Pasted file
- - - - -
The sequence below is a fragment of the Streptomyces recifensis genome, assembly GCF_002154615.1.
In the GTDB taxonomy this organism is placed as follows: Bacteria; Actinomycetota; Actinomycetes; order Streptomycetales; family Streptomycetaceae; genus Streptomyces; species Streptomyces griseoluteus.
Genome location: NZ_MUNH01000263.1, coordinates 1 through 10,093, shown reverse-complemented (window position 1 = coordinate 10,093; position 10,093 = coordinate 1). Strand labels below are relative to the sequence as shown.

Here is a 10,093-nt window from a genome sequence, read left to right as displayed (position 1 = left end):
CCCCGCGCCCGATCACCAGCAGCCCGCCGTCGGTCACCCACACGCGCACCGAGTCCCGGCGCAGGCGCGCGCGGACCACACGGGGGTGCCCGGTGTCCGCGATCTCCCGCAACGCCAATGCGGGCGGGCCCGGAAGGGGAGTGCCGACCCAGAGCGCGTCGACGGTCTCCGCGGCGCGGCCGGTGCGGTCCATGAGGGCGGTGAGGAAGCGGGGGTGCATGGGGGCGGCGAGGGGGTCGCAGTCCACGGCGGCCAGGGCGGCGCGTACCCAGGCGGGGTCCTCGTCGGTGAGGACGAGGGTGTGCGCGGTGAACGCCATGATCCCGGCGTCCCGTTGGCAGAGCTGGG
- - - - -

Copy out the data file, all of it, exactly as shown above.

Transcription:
The sequence below is a fragment of the Streptomyces recifensis genome, assembly GCF_002154615.1.
In the GTDB taxonomy this organism is placed as follows: Bacteria; Actinomycetota; Actinomycetes; order Streptomycetales; family Streptomycetaceae; genus Streptomyces; species Streptomyces griseoluteus.
Genome location: NZ_MUNH01000263.1, coordinates 1 through 10,093, shown reverse-complemented (window position 1 = coordinate 10,093; position 10,093 = coordinate 1). Strand labels below are relative to the sequence as shown.

Here is a 10,093-nt window from a genome sequence, read left to right as displayed (position 1 = left end):
CCCCGCGCCCGATCACCAGCAGCCCGCCGTCGGTCACCCACACGCGCACCGAGTCCCGGCGCAGGCGCGCGCGGACCACACGGGGGTGCCCGGTGTCCGCGATCTCCCGCAACGCCAATGCGGGCGGGCCCGGAAGGGGAGTGCCGACCCAGAGCGCGTCGACGGTCTCCGCGGCGCGGCCGGTGCGGTCCATGAGGGCGGTGAGGAAGCGGGGGTGCATGGGGGCGGCGAGGGGGTCGCAGTCCACGGCGGCCAGGGCGGCGCGTACCCAGGCGGGGTCCTCGTCGGTGAGGACGAGGGTGTGCGCGGTGAACGCCATGATCCCGGCGTCCCGTTGGCAGAGCTGGG